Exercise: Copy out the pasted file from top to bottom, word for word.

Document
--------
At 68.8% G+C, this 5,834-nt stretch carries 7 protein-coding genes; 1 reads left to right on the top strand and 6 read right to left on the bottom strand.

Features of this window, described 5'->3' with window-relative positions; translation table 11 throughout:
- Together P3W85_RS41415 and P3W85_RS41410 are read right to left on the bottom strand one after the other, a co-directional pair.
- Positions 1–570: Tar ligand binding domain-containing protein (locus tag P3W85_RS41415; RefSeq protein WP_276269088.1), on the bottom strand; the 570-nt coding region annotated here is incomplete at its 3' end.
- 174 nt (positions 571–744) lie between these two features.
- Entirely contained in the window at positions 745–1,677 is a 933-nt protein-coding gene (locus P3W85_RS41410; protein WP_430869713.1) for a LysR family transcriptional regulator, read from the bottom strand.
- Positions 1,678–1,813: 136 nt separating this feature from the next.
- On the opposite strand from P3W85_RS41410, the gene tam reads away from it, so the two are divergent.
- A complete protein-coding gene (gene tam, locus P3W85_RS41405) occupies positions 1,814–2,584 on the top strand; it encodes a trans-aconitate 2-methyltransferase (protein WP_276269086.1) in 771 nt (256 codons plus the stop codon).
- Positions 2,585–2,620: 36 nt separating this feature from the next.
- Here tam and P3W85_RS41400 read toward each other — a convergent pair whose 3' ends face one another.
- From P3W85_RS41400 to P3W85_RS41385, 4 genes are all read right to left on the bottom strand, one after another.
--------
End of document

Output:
At 68.8% G+C, this 5,834-nt stretch carries 7 protein-coding genes; 1 reads left to right on the top strand and 6 read right to left on the bottom strand.

Features of this window, described 5'->3' with window-relative positions; translation table 11 throughout:
- Together P3W85_RS41415 and P3W85_RS41410 are read right to left on the bottom strand one after the other, a co-directional pair.
- Positions 1–570: Tar ligand binding domain-containing protein (locus tag P3W85_RS41415; RefSeq protein WP_276269088.1), on the bottom strand; the 570-nt coding region annotated here is incomplete at its 3' end.
- 174 nt (positions 571–744) lie between these two features.
- Entirely contained in the window at positions 745–1,677 is a 933-nt protein-coding gene (locus P3W85_RS41410; protein WP_430869713.1) for a LysR family transcriptional regulator, read from the bottom strand.
- Positions 1,678–1,813: 136 nt separating this feature from the next.
- On the opposite strand from P3W85_RS41410, the gene tam reads away from it, so the two are divergent.
- A complete protein-coding gene (gene tam, locus P3W85_RS41405) occupies positions 1,814–2,584 on the top strand; it encodes a trans-aconitate 2-methyltransferase (protein WP_276269086.1) in 771 nt (256 codons plus the stop codon).
- Positions 2,585–2,620: 36 nt separating this feature from the next.
- Here tam and P3W85_RS41400 read toward each other — a convergent pair whose 3' ends face one another.
- From P3W85_RS41400 to P3W85_RS41385, 4 genes are all read right to left on the bottom strand, one after another.